Produced, directed, written by Nikolaus Geyrhalter. (Serbo-Croatian soundtrack)
In this simple but devastatingly revealing documentary, filmmaker Nikolaus Geyrhalter takes a probing look at life among the citizens of Bosnia during the first year of the uneasy peace that followed the signing of the Dayton Accord in November 1995. Film is divided into four parts, each repping one of the four seasons and running approximately 50 minutes. This record will make potent TV fodder in coming months.
No politicians appear in the film, which concentrates on the civilian survivors of the bitter war. A few of the people who allow Geyrhalter to film them in the first section, “Spring,” reappear in subsequent seasons; others make more limited appearances.
Among the key figures are a widow who describes how she managed to cope with her young daughters after her husband was killed, an old Muslim shepherd with a tart sense of humor who regrets not being able to visit his friend in West Mostar unless he’s escorted by the Austrian film crew, a young boy who complains that UNIFOR soldiers kicked his soccer ball into an inaccessible place and won’t return it, a man who doggedly works at salvaging reusable bricks from the rubble of destroyed buildings, and an actor whose legs were blown off but who is glad he’s alive.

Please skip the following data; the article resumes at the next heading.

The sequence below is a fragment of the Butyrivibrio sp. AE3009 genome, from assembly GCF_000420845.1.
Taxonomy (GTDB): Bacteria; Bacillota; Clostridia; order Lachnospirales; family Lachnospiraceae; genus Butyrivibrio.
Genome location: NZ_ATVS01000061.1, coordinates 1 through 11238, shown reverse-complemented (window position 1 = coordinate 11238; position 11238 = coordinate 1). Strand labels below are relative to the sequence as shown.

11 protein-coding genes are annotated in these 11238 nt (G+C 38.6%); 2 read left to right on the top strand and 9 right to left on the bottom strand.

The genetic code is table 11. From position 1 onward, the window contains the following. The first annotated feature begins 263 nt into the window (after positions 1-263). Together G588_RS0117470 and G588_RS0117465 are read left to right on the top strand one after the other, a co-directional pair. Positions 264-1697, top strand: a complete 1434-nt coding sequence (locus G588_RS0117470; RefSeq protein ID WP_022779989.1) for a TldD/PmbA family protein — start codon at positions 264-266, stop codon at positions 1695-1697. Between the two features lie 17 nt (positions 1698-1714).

These and many others testify to the appalling tragedy of this once peaceful country, and most blame the situation on politicians and “those who underlined nationalities.” Many note that formerly Serbs, Croatians and Muslims lived peacefully as neighbors, but a young girl makes the point that although she wept when parted from her best friend, a Serb, she now never wants to see her again.
As the seasons, and the film, progress, tensions ease a little, though many of the subject’s houses may be claimed later by their original owners. Nobody quite knows what will happen, except that if UN forces leave, the war will probably start all over again.
Geyrhalter takes his time filming his subjects, displaying great sympathy and empathy by letting them carry on at their own pace. There’s no sense of urgency to the film, which may be too slow and detailed for some viewers, but will be hypnotic for others.
Camerawork and sound recording are outstandingly good.